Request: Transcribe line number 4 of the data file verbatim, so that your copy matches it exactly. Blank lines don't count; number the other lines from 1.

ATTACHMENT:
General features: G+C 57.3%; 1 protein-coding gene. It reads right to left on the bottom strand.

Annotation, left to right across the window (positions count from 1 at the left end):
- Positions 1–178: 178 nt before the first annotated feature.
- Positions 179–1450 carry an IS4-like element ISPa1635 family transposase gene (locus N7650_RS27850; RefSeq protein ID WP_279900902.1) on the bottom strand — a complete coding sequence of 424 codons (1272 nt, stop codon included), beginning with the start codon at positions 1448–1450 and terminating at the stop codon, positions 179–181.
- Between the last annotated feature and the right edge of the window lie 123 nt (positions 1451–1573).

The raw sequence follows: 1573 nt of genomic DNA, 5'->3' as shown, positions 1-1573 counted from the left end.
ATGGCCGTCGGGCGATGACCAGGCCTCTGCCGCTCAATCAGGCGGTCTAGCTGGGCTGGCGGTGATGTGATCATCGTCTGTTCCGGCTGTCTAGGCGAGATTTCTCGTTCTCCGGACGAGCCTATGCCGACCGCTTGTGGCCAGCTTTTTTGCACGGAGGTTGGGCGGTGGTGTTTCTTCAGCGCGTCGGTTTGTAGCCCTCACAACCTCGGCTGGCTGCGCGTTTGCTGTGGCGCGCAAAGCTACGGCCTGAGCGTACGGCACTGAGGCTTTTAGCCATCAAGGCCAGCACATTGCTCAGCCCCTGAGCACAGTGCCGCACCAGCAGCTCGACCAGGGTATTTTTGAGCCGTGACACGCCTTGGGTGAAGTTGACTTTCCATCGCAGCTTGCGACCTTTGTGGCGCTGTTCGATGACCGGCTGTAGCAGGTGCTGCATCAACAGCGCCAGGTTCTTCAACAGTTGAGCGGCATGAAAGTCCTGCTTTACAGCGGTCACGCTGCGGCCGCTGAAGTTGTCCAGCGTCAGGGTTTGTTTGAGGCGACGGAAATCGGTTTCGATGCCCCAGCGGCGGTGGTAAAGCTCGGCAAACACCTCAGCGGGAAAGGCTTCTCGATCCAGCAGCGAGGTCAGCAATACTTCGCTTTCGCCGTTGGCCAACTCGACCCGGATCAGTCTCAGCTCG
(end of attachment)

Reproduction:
- Positions 179–1450 carry an IS4-like element ISPa1635 family transposase gene (locus N7650_RS27850; RefSeq protein ID WP_279900902.1) on the bottom strand — a complete coding sequence of 424 codons (1272 nt, stop codon included), beginning with the start codon at positions 1448–1450 and terminating at the stop codon, positions 179–181.